Kamberidou, I., & Pascall, N. (2020). THE DIGITAL SKILLS CRISIS: ENGENDERING TECHNOLOGY–EMPOWERING WOMEN IN CYBERSPACE. European Journal of Social Sciences Studies, 4(6), 1-33. Open Access Publishing Group, ISSN: 2501-8590. Copy at


This paper examines the latest research on the digital skills crisis, focusing on the factors that contribute to digital exclusion. Through an extensive analysis of current literature on the digital divide, the authors discuss digital skills gaps, namely the exclusion of a sizeable part of the workforce from the digital market economy—and women in particular. Studies indicate that exclusion from the digital market is augmented and reinforced when combining the gender dimension with other exclusionary factors such as disability, age, race and socioeconomic background. Research confirms that the gender imbalance in ICT and related sectors persists today, despite decades of equal opportunity policies, legislation and government initiatives. Women are still underrepresented and digitally excluded and efforts to attract, recruit and retain girls and women in ICT and STEM seem to be failing, reinforcing the gender gaps: participation gap, pay gap, and leadership gap, a result of the deep-rooted gender order reflected in the latest Global Gender Gap Report and Index. A growing body of research of the twenty-first shows that inspiring girls and women into technology—increasing the talent pool in ICT and STEM— requires engendering technology, eliminating gender stereotypes, and raising the profile of female role models and mentors. Studies repeatedly argue that engendering technology entails women’s agency and economic empowerment. Accordingly, the authors include recommendations from inspirational role models and mentors, three successful women in ICT, STEM and Information Society who have made a difference. All three, following a series of semi-structured interviews, propose engendering technology to increase the female talent pool in addition to engendering STEM education, that is to say, including the gender dimension.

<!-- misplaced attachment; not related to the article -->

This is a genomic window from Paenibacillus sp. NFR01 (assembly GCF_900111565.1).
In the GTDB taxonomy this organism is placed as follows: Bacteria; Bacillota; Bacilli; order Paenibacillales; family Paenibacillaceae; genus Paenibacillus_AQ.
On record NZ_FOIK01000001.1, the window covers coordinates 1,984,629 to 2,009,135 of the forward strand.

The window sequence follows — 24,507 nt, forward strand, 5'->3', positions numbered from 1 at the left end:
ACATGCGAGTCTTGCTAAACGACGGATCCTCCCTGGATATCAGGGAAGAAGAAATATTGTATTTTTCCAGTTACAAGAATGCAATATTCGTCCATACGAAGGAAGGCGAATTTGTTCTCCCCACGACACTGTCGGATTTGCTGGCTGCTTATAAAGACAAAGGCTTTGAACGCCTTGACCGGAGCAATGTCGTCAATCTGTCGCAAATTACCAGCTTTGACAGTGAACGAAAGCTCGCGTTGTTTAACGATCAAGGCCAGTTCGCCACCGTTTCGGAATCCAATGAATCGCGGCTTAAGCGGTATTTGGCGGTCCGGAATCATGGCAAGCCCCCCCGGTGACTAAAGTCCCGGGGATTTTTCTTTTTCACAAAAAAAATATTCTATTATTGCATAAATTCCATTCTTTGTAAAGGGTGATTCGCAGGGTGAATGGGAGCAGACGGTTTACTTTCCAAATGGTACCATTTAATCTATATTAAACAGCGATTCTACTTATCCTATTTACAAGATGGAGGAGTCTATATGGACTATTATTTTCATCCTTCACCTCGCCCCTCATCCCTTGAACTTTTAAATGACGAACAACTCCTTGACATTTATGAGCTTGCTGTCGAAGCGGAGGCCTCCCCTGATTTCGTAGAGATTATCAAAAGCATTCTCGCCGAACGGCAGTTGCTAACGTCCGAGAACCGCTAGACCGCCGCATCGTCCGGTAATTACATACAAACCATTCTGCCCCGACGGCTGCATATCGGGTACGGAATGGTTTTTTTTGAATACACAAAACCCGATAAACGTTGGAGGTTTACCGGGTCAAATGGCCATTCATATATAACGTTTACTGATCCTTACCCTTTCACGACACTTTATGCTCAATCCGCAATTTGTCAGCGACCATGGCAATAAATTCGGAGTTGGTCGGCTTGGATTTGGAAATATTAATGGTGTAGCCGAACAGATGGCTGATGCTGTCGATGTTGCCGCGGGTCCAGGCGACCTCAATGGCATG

Keywords: Engendering technology, Digital divide, Digital exclusion, Gender gaps, Disability, Age, Skills gap, Women entrepreneurs, Leadership gap, Digital inequality, Gender devaluation, Digital economy
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